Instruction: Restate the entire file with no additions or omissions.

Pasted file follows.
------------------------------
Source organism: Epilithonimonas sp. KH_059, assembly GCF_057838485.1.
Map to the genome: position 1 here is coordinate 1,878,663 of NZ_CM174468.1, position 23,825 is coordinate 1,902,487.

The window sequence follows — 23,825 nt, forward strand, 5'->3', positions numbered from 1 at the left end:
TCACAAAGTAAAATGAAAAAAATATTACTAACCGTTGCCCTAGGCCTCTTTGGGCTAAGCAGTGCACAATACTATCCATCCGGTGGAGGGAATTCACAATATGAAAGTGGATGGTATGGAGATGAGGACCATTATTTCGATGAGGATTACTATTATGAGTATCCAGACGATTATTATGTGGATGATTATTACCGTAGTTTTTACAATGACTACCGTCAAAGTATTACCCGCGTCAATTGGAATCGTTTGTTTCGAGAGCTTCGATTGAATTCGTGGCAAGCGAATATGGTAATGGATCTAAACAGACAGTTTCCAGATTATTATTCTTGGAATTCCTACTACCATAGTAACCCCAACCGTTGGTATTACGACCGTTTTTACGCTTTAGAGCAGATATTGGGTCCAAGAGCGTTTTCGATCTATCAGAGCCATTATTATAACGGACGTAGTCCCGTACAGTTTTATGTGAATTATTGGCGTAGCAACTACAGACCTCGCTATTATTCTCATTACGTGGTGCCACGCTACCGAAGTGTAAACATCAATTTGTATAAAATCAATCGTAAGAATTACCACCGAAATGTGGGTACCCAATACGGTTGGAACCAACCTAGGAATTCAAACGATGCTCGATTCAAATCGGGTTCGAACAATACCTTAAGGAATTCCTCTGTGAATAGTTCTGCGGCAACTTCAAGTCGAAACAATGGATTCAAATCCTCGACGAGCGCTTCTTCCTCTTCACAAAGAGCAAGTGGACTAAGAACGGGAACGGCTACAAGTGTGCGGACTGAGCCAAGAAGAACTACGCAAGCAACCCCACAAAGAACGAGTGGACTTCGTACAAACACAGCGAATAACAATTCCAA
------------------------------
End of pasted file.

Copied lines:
Source organism: Epilithonimonas sp. KH_059, assembly GCF_057838485.1.
Map to the genome: position 1 here is coordinate 1,878,663 of NZ_CM174468.1, position 23,825 is coordinate 1,902,487.

The window sequence follows — 23,825 nt, forward strand, 5'->3', positions numbered from 1 at the left end:
TCACAAAGTAAAATGAAAAAAATATTACTAACCGTTGCCCTAGGCCTCTTTGGGCTAAGCAGTGCACAATACTATCCATCCGGTGGAGGGAATTCACAATATGAAAGTGGATGGTATGGAGATGAGGACCATTATTTCGATGAGGATTACTATTATGAGTATCCAGACGATTATTATGTGGATGATTATTACCGTAGTTTTTACAATGACTACCGTCAAAGTATTACCCGCGTCAATTGGAATCGTTTGTTTCGAGAGCTTCGATTGAATTCGTGGCAAGCGAATATGGTAATGGATCTAAACAGACAGTTTCCAGATTATTATTCTTGGAATTCCTACTACCATAGTAACCCCAACCGTTGGTATTACGACCGTTTTTACGCTTTAGAGCAGATATTGGGTCCAAGAGCGTTTTCGATCTATCAGAGCCATTATTATAACGGACGTAGTCCCGTACAGTTTTATGTGAATTATTGGCGTAGCAACTACAGACCTCGCTATTATTCTCATTACGTGGTGCCACGCTACCGAAGTGTAAACATCAATTTGTATAAAATCAATCGTAAGAATTACCACCGAAATGTGGGTACCCAATACGGTTGGAACCAACCTAGGAATTCAAACGATGCTCGATTCAAATCGGGTTCGAACAATACCTTAAGGAATTCCTCTGTGAATAGTTCTGCGGCAACTTCAAGTCGAAACAATGGATTCAAATCCTCGACGAGCGCTTCTTCCTCTTCACAAAGAGCAAGTGGACTAAGAACGGGAACGGCTACAAGTGTGCGGACTGAGCCAAGAAGAACTACGCAAGCAACCCCACAAAGAACGAGTGGACTTCGTACAAACACAGCGAATAACAATTCCAA